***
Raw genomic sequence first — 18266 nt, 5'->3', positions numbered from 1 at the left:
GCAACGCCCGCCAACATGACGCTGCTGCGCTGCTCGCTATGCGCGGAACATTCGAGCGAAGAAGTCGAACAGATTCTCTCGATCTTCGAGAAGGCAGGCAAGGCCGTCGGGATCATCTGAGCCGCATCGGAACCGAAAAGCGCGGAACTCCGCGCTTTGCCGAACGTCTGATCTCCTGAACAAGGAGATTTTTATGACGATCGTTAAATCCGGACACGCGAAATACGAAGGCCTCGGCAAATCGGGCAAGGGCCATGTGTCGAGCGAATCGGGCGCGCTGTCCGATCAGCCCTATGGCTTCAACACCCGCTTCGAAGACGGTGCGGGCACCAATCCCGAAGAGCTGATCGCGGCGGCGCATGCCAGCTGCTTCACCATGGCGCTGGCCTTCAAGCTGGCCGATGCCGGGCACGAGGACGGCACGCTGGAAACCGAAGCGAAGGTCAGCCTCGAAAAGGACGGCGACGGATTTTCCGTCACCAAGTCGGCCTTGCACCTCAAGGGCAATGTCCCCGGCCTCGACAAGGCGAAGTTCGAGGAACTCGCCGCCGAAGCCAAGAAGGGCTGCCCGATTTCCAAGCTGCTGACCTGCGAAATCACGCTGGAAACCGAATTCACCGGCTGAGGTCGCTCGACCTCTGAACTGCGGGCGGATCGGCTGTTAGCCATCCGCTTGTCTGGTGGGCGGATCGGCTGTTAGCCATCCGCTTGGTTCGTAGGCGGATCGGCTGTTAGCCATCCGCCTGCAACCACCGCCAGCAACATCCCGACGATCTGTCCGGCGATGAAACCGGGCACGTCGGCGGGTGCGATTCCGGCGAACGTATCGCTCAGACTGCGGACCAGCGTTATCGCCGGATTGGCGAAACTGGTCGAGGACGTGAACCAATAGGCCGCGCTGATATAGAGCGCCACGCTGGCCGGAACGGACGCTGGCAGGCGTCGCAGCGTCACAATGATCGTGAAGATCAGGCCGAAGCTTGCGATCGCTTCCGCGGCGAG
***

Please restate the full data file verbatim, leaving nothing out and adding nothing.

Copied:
Raw genomic sequence first — 18266 nt, 5'->3', positions numbered from 1 at the left:
GCAACGCCCGCCAACATGACGCTGCTGCGCTGCTCGCTATGCGCGGAACATTCGAGCGAAGAAGTCGAACAGATTCTCTCGATCTTCGAGAAGGCAGGCAAGGCCGTCGGGATCATCTGAGCCGCATCGGAACCGAAAAGCGCGGAACTCCGCGCTTTGCCGAACGTCTGATCTCCTGAACAAGGAGATTTTTATGACGATCGTTAAATCCGGACACGCGAAATACGAAGGCCTCGGCAAATCGGGCAAGGGCCATGTGTCGAGCGAATCGGGCGCGCTGTCCGATCAGCCCTATGGCTTCAACACCCGCTTCGAAGACGGTGCGGGCACCAATCCCGAAGAGCTGATCGCGGCGGCGCATGCCAGCTGCTTCACCATGGCGCTGGCCTTCAAGCTGGCCGATGCCGGGCACGAGGACGGCACGCTGGAAACCGAAGCGAAGGTCAGCCTCGAAAAGGACGGCGACGGATTTTCCGTCACCAAGTCGGCCTTGCACCTCAAGGGCAATGTCCCCGGCCTCGACAAGGCGAAGTTCGAGGAACTCGCCGCCGAAGCCAAGAAGGGCTGCCCGATTTCCAAGCTGCTGACCTGCGAAATCACGCTGGAAACCGAATTCACCGGCTGAGGTCGCTCGACCTCTGAACTGCGGGCGGATCGGCTGTTAGCCATCCGCTTGTCTGGTGGGCGGATCGGCTGTTAGCCATCCGCTTGGTTCGTAGGCGGATCGGCTGTTAGCCATCCGCCTGCAACCACCGCCAGCAACATCCCGACGATCTGTCCGGCGATGAAACCGGGCACGTCGGCGGGTGCGATTCCGGCGAACGTATCGCTCAGACTGCGGACCAGCGTTATCGCCGGATTGGCGAAACTGGTCGAGGACGTGAACCAATAGGCCGCGCTGATATAGAGCGCCACGCTGGCCGGAACGGACGCTGGCAGGCGTCGCAGCGTCACAATGATCGTGAAGATCAGGCCGAAGCTTGCGATCGCTTCCGCGGCGAG